According to legend, Shchek, the brother of the legendary founder of Kyiv, built his city on this Hill in Podil. As a matter of fact, hence the name of the Hill. Apart from Shchekavytsia, there are other well-known place named Olehivka (because it was here that a snake supposedly bit the Prince Oleh and his grave was there), Skavyka, Lysa, and the City of the Dead. According to the annals, there was a fortress on the Hill in the Middle Ages. Following the Mongol-Tatar Yoke, the territory began to be used for farming. Until the 15th century, the fortifications that withstood the onslaughts of the Muscovites, Poles and Tatars had again appeared on the Hill. Following the plague epidemic in the 70s of the 18th century, a central cemetery was arranged in Shchekavytsia and a church was built, none of which have survived today. On the Hill, there were graves of the famous Kyivites: the Balabukhs, Maksymovichs, Hryhorovych-Barskyis, musician Artem Vedel, and the first chief architect of Kyiv, Andrey Melensky. In the 1930s, most graves were destroyed to make place for building an entertainment complex on this site. Yet instead, with the beginning of the Cold War, the Hill was closed to visitors and a radio tower was erected there. In the period of independence, Shchekavytsia began to be actively developed, even despite the creation of a landscape reserve of the same name there in 2020.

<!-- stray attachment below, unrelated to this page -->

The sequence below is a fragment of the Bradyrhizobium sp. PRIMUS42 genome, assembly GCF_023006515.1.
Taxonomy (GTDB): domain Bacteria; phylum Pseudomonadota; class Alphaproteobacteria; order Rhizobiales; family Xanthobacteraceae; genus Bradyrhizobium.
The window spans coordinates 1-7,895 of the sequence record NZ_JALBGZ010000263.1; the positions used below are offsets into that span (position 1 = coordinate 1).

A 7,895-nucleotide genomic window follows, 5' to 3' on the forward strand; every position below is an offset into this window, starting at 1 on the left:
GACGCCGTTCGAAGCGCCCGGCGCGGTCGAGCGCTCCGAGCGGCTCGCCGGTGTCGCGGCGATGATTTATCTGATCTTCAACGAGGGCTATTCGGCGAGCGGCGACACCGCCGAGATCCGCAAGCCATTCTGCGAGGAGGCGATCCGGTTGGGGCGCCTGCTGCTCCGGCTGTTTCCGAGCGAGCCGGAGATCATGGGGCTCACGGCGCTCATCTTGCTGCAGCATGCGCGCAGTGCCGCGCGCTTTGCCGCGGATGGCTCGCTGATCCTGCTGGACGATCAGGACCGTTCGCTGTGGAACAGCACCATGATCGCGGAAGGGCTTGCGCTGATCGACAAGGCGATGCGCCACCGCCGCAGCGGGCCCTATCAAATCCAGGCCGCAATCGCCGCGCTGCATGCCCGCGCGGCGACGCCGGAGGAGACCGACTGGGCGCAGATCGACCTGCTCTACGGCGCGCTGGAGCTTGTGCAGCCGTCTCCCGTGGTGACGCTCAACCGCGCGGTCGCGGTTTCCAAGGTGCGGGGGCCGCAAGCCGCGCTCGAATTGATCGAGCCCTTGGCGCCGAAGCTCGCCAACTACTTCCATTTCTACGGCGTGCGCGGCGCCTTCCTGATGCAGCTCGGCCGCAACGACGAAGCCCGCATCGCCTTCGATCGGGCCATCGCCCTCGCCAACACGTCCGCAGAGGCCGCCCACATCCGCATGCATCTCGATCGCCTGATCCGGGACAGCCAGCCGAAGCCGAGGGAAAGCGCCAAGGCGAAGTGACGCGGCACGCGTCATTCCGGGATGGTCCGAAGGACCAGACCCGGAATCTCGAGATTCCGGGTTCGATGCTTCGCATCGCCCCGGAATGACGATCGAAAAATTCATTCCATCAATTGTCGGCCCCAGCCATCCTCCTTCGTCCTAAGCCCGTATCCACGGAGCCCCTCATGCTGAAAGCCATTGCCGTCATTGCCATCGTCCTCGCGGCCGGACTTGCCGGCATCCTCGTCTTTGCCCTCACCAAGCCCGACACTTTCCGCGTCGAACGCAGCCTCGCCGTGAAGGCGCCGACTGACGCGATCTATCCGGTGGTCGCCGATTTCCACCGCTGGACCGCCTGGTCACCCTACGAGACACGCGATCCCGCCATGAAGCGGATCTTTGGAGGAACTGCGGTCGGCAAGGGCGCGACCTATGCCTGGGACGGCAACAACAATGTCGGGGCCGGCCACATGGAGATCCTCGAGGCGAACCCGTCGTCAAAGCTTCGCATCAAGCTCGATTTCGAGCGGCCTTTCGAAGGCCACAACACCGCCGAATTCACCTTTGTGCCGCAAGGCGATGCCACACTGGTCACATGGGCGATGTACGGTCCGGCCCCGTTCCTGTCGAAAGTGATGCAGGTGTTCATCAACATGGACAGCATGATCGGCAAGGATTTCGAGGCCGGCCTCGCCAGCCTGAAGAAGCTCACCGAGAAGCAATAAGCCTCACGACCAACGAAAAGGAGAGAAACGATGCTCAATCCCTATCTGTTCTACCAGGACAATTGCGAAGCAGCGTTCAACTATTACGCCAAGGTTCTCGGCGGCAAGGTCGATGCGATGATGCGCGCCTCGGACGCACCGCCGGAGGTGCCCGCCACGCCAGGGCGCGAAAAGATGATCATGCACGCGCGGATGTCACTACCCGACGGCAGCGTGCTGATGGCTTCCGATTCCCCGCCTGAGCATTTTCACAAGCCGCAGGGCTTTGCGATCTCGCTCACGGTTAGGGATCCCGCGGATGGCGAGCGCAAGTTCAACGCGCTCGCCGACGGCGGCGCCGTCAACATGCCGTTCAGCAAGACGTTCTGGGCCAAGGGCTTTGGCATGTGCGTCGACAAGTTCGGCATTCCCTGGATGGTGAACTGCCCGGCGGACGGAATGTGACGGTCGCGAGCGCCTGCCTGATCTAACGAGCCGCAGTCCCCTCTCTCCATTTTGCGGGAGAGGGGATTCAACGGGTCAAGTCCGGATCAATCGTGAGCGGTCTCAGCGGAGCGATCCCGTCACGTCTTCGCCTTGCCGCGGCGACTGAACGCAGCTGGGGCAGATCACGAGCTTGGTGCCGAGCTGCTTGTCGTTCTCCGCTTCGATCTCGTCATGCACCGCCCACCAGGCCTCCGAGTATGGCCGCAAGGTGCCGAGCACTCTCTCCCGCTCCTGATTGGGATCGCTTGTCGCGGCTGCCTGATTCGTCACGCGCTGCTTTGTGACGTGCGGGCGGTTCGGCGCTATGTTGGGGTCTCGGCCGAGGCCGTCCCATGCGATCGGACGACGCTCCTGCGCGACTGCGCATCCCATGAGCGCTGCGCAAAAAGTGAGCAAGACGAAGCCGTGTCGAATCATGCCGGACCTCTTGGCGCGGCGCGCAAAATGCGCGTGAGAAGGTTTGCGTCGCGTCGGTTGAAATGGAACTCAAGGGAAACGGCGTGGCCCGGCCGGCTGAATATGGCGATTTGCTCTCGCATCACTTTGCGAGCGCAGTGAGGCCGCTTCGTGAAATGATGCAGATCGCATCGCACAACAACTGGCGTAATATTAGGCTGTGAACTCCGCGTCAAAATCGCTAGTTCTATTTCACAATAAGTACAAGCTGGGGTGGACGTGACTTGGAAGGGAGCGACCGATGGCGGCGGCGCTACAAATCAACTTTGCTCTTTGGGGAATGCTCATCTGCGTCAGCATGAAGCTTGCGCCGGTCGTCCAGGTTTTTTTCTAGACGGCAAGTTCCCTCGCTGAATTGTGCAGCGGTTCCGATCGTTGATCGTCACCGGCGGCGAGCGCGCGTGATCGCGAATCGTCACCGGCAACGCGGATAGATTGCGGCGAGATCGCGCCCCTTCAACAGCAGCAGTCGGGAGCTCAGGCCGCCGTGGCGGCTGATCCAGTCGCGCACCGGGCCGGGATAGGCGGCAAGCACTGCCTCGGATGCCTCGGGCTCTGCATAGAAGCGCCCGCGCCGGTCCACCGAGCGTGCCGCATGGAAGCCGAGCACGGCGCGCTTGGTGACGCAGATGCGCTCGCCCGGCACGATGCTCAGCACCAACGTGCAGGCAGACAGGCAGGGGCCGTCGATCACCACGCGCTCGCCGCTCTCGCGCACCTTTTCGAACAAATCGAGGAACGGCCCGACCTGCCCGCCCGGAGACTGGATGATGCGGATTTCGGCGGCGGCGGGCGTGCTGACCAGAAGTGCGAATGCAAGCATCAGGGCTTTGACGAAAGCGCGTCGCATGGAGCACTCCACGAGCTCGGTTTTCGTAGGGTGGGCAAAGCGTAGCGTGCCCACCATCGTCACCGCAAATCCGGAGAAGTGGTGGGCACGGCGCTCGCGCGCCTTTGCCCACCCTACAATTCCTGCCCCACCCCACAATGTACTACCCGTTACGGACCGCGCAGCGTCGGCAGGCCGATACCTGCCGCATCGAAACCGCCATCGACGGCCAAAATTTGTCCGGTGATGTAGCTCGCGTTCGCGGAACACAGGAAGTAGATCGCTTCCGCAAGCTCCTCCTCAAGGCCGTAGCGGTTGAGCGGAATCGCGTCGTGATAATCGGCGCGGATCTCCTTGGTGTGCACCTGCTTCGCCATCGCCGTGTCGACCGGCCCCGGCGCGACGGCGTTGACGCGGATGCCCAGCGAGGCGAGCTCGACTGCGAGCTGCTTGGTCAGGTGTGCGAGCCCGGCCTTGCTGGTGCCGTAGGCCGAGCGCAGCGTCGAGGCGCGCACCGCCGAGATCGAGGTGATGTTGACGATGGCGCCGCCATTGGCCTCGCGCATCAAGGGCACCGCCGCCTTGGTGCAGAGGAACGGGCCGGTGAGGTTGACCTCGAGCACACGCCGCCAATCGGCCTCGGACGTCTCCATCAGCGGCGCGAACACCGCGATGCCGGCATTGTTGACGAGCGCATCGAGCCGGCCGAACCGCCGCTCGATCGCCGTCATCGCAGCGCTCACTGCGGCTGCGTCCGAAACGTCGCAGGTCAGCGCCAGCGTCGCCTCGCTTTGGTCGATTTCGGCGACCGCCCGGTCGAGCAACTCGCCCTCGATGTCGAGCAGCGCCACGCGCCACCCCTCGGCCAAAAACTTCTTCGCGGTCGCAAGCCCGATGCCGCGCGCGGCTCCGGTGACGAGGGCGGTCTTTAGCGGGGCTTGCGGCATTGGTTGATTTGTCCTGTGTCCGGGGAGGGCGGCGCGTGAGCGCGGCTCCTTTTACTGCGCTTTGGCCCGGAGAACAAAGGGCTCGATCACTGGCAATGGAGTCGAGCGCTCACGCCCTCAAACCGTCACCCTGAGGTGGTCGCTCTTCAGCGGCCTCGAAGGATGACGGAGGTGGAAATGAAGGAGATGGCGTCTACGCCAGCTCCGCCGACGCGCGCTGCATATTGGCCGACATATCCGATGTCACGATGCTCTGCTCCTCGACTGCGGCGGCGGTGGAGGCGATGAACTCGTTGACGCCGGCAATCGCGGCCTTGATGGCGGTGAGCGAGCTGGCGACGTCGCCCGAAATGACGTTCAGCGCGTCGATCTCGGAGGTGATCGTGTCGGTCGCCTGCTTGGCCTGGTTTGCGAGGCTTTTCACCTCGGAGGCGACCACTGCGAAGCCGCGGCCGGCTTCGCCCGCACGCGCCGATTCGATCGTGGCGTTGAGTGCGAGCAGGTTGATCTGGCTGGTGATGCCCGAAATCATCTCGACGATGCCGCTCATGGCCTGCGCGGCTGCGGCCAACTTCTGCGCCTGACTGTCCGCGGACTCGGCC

Among the Kyivites, the Hill is known for its sightseeing platform. From a height of 172 metres, one can see the best panoramas of the city.